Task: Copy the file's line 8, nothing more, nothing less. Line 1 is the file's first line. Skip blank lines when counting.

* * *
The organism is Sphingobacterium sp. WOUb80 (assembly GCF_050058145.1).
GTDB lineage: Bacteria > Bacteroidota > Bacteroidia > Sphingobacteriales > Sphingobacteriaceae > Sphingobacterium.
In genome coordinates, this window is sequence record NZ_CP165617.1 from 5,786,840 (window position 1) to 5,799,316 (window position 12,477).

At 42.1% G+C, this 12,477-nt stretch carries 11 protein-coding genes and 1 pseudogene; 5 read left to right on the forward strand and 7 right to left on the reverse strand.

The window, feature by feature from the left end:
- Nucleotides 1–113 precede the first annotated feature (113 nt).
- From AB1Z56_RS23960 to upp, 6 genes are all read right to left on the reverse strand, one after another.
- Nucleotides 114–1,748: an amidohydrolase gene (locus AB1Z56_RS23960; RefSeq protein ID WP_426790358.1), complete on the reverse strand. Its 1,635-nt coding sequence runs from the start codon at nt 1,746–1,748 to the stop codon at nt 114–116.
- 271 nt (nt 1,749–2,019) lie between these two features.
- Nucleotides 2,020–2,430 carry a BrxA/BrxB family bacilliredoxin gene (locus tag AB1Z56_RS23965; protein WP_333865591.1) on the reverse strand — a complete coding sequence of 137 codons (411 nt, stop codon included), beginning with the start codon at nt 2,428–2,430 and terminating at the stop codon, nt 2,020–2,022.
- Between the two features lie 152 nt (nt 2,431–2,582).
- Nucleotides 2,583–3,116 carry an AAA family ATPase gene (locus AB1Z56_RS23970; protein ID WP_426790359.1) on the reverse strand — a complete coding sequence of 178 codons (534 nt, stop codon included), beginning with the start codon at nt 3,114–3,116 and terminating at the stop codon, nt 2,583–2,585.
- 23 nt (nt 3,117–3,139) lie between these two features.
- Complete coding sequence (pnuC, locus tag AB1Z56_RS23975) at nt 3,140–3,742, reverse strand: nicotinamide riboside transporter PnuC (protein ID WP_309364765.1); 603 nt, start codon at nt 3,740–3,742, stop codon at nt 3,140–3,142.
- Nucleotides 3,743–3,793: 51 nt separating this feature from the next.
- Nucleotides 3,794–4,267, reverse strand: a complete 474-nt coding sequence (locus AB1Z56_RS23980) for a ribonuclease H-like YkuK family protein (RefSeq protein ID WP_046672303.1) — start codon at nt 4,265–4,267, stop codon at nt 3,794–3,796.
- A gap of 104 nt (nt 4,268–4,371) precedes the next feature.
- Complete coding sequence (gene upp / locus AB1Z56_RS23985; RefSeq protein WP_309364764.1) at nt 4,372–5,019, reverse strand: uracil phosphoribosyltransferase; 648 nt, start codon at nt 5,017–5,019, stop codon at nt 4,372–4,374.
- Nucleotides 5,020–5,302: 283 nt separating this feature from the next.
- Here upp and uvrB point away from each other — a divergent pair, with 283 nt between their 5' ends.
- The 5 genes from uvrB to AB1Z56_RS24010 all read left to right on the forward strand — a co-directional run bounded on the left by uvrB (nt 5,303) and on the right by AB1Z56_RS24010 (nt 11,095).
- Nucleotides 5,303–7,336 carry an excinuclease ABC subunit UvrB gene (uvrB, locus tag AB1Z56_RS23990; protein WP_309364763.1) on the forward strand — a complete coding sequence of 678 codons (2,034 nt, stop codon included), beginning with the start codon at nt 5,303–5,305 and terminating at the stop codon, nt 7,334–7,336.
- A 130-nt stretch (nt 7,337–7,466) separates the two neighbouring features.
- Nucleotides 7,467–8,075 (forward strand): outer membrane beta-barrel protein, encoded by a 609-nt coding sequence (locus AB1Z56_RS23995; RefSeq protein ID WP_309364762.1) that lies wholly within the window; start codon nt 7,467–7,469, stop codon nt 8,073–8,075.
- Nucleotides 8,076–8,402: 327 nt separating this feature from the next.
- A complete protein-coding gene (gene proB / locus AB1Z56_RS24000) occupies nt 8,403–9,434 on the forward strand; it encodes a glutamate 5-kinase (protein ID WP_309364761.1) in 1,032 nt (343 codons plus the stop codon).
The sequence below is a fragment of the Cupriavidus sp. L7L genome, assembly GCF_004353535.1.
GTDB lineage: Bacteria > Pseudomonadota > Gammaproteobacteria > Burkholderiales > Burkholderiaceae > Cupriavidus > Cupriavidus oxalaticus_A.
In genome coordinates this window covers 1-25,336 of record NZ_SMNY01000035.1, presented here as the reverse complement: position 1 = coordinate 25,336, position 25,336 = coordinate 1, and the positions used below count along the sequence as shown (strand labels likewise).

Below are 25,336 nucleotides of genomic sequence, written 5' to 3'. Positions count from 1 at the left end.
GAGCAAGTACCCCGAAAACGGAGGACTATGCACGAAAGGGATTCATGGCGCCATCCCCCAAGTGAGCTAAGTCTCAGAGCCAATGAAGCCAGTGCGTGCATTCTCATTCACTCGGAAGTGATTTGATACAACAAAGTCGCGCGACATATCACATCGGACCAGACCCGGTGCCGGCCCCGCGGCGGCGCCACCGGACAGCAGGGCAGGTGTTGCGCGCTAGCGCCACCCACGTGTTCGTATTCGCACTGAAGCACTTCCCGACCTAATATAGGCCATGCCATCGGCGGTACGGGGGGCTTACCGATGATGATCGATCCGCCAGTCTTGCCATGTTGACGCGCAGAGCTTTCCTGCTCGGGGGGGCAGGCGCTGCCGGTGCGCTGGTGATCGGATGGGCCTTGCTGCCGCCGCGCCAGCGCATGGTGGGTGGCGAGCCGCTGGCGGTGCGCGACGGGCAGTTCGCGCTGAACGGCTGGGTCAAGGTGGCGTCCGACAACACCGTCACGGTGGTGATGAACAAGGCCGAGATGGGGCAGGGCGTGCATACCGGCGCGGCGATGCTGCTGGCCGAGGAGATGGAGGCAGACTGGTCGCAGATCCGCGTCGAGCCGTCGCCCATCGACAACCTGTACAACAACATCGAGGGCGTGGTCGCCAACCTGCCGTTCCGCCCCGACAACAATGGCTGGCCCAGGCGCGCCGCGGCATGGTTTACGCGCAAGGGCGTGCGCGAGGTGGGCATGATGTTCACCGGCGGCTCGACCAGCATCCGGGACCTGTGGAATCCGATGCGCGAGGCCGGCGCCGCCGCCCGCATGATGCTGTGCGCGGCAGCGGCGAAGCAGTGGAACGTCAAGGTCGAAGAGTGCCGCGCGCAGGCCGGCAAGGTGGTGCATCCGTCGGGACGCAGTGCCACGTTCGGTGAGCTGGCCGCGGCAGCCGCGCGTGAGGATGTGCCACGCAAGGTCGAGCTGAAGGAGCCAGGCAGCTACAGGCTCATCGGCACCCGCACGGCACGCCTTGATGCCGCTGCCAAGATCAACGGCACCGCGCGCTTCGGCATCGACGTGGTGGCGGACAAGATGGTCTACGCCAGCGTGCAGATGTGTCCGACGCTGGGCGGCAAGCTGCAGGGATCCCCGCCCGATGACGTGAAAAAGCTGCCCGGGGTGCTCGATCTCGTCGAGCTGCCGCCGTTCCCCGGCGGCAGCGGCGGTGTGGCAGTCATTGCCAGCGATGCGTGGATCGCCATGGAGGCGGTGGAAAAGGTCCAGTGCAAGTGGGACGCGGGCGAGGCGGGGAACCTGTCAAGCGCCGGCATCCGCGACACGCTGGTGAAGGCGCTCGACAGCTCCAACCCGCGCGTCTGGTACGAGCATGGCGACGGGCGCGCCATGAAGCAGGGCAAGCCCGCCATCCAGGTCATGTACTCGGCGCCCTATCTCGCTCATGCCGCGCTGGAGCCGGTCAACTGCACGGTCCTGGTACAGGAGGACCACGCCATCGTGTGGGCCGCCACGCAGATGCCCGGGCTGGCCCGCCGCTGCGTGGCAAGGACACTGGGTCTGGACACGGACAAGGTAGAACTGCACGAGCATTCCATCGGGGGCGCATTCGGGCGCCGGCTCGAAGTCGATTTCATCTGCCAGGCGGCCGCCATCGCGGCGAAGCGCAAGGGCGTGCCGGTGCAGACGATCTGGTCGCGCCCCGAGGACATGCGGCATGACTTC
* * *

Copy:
- Nucleotides 114–1,748: an amidohydrolase gene (locus AB1Z56_RS23960; RefSeq protein ID WP_426790358.1), complete on the reverse strand. Its 1,635-nt coding sequence runs from the start codon at nt 1,746–1,748 to the stop codon at nt 114–116.